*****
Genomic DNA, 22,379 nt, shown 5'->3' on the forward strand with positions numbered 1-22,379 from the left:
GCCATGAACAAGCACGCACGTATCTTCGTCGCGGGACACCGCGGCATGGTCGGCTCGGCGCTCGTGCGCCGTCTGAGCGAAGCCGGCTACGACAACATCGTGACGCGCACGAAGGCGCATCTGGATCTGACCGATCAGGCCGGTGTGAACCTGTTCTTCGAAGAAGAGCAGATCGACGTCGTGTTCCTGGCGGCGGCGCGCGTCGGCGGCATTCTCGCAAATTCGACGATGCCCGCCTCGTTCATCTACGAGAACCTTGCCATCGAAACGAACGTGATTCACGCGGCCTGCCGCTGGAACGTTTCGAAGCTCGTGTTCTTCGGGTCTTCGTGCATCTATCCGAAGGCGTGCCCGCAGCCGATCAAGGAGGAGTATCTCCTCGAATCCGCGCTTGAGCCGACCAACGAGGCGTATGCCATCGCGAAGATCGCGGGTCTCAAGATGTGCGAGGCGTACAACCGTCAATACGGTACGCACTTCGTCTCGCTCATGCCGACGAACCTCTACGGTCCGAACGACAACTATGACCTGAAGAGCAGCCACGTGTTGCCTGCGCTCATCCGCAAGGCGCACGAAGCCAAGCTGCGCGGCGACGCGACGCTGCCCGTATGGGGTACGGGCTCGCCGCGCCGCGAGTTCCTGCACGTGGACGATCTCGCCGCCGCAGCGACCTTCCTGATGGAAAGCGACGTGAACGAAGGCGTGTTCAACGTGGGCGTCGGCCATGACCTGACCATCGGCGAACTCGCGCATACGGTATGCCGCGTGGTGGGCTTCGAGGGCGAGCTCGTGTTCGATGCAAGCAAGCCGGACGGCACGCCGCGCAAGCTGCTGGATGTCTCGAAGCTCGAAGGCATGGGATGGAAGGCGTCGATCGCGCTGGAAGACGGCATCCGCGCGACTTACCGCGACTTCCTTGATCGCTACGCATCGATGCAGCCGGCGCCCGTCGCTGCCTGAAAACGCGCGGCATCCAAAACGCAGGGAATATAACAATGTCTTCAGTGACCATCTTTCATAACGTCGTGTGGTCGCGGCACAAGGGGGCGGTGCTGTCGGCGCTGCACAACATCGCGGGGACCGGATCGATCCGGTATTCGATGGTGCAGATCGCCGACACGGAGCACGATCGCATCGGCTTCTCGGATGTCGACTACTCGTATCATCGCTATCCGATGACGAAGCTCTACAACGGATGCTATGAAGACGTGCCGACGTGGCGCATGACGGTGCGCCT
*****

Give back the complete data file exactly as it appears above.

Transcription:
Genomic DNA, 22,379 nt, shown 5'->3' on the forward strand with positions numbered 1-22,379 from the left:
GCCATGAACAAGCACGCACGTATCTTCGTCGCGGGACACCGCGGCATGGTCGGCTCGGCGCTCGTGCGCCGTCTGAGCGAAGCCGGCTACGACAACATCGTGACGCGCACGAAGGCGCATCTGGATCTGACCGATCAGGCCGGTGTGAACCTGTTCTTCGAAGAAGAGCAGATCGACGTCGTGTTCCTGGCGGCGGCGCGCGTCGGCGGCATTCTCGCAAATTCGACGATGCCCGCCTCGTTCATCTACGAGAACCTTGCCATCGAAACGAACGTGATTCACGCGGCCTGCCGCTGGAACGTTTCGAAGCTCGTGTTCTTCGGGTCTTCGTGCATCTATCCGAAGGCGTGCCCGCAGCCGATCAAGGAGGAGTATCTCCTCGAATCCGCGCTTGAGCCGACCAACGAGGCGTATGCCATCGCGAAGATCGCGGGTCTCAAGATGTGCGAGGCGTACAACCGTCAATACGGTACGCACTTCGTCTCGCTCATGCCGACGAACCTCTACGGTCCGAACGACAACTATGACCTGAAGAGCAGCCACGTGTTGCCTGCGCTCATCCGCAAGGCGCACGAAGCCAAGCTGCGCGGCGACGCGACGCTGCCCGTATGGGGTACGGGCTCGCCGCGCCGCGAGTTCCTGCACGTGGACGATCTCGCCGCCGCAGCGACCTTCCTGATGGAAAGCGACGTGAACGAAGGCGTGTTCAACGTGGGCGTCGGCCATGACCTGACCATCGGCGAACTCGCGCATACGGTATGCCGCGTGGTGGGCTTCGAGGGCGAGCTCGTGTTCGATGCAAGCAAGCCGGACGGCACGCCGCGCAAGCTGCTGGATGTCTCGAAGCTCGAAGGCATGGGATGGAAGGCGTCGATCGCGCTGGAAGACGGCATCCGCGCGACTTACCGCGACTTCCTTGATCGCTACGCATCGATGCAGCCGGCGCCCGTCGCTGCCTGAAAACGCGCGGCATCCAAAACGCAGGGAATATAACAATGTCTTCAGTGACCATCTTTCATAACGTCGTGTGGTCGCGGCACAAGGGGGCGGTGCTGTCGGCGCTGCACAACATCGCGGGGACCGGATCGATCCGGTATTCGATGGTGCAGATCGCCGACACGGAGCACGATCGCATCGGCTTCTCGGATGTCGACTACTCGTATCATCGCTATCCGATGACGAAGCTCTACAACGGATGCTATGAAGACGTGCCGACGTGGCGCATGACGGTGCGCCT